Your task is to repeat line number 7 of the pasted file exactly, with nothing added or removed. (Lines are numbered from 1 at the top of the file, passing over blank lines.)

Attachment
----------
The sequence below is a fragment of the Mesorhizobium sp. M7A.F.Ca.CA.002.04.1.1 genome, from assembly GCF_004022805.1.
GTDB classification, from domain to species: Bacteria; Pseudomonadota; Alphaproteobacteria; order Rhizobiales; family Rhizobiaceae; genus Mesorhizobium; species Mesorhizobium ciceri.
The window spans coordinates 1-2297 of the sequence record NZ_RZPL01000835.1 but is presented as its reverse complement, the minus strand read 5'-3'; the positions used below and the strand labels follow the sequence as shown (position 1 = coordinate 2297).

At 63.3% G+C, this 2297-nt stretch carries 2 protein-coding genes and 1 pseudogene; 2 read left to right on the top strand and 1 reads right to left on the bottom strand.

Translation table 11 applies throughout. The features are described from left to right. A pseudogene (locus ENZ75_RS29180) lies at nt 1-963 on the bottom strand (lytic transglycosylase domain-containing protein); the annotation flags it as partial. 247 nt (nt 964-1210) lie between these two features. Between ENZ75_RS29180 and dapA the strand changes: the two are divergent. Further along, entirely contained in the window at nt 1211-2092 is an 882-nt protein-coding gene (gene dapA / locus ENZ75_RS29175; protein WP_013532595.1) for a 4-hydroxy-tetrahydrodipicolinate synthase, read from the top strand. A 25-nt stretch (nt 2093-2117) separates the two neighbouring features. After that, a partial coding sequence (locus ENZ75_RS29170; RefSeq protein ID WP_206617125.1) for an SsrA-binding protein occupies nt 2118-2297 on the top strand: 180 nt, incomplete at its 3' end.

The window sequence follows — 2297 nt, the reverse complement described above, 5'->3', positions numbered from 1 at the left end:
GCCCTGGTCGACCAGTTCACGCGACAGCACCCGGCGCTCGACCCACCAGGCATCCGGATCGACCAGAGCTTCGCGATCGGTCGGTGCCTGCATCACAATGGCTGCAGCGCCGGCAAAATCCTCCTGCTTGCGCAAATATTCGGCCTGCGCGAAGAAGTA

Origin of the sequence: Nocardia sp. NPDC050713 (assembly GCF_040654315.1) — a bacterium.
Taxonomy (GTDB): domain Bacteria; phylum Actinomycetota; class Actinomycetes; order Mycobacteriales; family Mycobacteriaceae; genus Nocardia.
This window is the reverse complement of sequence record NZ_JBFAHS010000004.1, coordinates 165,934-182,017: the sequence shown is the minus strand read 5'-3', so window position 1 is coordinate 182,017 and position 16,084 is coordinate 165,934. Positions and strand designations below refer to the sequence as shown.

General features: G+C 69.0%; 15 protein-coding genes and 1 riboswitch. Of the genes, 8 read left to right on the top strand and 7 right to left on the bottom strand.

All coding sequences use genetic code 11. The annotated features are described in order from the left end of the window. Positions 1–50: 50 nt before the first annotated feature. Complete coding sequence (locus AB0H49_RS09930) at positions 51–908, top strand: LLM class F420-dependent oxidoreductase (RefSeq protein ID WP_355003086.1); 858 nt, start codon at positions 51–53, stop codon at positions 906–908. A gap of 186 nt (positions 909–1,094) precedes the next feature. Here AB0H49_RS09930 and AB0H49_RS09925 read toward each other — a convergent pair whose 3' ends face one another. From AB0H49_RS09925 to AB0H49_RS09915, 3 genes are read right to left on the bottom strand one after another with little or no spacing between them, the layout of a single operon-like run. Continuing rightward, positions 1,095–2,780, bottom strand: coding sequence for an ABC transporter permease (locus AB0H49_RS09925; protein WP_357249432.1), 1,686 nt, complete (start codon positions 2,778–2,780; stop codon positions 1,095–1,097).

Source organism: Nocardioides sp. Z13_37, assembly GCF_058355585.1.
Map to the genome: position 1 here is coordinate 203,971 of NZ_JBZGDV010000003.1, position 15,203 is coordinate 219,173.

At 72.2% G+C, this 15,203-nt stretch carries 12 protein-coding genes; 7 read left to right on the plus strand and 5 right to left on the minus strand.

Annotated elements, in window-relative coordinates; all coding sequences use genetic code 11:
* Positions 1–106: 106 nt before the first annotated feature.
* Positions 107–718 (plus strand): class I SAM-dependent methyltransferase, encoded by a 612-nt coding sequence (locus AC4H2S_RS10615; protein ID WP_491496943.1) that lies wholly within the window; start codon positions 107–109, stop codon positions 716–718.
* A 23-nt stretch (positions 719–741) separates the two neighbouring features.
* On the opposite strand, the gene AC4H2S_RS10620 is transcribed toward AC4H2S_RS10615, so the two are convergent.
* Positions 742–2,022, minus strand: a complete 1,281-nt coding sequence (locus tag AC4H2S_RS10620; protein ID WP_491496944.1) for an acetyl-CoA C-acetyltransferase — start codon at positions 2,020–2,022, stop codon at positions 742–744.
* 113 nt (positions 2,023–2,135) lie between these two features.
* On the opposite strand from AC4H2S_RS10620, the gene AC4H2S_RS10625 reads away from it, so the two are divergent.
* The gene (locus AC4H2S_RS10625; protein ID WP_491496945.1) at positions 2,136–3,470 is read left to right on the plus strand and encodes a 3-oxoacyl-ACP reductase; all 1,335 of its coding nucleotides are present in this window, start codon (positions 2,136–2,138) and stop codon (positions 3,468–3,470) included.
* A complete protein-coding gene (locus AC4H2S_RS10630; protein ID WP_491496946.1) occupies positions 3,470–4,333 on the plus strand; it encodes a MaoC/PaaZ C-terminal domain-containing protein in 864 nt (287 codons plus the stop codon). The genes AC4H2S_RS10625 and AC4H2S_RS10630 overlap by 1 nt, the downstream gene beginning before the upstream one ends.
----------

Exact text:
GCCCTGGTCGACCAGTTCACGCGACAGCACCCGGCGCTCGACCCACCAGGCATCCGGATCGACCAGAGCTTCGCGATCGGTCGGTGCCTGCATCACAATGGCTGCAGCGCCGGCAAAATCCTCCTGCTTGCGCAAATATTCGGCCTGCGCGAAGAAGTA